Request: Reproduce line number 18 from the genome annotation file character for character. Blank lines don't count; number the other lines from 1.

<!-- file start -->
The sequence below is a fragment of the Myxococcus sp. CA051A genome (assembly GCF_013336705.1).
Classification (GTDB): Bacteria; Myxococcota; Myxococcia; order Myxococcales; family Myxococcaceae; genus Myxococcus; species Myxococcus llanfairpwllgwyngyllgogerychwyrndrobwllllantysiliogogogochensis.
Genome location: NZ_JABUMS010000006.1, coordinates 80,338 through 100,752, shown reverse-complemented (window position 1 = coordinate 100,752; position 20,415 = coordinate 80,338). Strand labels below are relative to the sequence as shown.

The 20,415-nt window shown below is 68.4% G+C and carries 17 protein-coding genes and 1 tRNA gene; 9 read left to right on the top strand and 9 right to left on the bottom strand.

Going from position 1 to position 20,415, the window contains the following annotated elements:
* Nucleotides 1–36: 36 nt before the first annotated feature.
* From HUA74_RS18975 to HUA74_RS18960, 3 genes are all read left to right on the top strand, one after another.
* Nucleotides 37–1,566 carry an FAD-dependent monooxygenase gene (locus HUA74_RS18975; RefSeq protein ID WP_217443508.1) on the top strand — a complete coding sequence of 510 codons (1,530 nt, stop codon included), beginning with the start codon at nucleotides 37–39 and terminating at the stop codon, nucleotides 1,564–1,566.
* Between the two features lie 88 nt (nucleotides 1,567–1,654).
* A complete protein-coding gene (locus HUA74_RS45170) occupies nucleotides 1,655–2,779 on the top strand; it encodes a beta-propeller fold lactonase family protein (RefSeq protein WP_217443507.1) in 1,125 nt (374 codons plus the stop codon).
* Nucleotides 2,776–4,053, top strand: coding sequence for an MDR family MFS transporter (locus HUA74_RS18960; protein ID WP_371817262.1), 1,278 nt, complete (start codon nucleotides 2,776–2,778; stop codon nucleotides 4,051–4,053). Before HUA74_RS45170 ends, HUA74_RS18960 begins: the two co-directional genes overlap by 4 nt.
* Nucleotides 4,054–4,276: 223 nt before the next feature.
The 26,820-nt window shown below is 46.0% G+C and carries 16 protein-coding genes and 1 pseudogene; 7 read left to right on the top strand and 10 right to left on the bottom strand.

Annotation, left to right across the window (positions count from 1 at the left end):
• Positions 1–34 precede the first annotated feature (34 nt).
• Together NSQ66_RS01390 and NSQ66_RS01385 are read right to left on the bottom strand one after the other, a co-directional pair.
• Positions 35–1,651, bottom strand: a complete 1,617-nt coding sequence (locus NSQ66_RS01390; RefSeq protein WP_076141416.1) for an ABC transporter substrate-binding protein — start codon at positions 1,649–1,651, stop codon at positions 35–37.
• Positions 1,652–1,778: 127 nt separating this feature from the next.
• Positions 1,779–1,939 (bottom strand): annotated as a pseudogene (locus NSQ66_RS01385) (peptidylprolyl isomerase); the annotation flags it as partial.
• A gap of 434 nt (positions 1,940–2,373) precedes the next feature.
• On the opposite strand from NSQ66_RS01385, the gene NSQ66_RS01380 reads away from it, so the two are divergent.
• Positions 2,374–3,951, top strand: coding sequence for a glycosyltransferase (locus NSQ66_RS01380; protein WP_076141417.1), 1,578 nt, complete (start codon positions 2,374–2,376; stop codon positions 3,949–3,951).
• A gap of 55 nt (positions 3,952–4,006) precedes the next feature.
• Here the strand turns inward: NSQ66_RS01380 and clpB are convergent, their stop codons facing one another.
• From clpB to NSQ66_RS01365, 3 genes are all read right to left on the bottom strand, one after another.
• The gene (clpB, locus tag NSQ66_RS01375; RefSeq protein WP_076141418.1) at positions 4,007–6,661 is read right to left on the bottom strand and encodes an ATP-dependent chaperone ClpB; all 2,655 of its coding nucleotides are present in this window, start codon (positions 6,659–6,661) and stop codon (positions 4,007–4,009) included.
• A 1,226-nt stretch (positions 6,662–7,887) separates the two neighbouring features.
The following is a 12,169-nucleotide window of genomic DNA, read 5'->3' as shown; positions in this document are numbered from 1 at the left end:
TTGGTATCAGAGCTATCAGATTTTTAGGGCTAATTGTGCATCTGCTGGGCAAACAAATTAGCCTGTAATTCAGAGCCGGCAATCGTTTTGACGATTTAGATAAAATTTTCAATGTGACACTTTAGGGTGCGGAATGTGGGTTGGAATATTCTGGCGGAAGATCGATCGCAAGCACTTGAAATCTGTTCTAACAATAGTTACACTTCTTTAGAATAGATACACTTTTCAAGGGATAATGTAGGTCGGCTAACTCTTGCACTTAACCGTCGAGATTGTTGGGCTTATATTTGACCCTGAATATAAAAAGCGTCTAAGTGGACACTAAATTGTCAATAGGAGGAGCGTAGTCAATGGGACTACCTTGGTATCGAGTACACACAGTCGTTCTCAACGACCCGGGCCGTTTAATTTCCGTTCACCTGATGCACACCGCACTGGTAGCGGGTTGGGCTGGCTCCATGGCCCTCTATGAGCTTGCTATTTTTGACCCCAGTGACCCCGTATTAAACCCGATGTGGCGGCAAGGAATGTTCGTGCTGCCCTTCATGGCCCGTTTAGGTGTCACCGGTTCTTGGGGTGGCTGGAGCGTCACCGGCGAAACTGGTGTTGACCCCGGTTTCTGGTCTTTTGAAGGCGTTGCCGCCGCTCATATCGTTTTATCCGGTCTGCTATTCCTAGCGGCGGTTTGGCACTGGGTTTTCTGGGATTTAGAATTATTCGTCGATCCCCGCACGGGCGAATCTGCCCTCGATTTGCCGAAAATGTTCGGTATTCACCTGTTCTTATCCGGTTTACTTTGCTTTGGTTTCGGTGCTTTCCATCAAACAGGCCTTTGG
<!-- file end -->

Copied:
• Positions 1,652–1,778: 127 nt separating this feature from the next.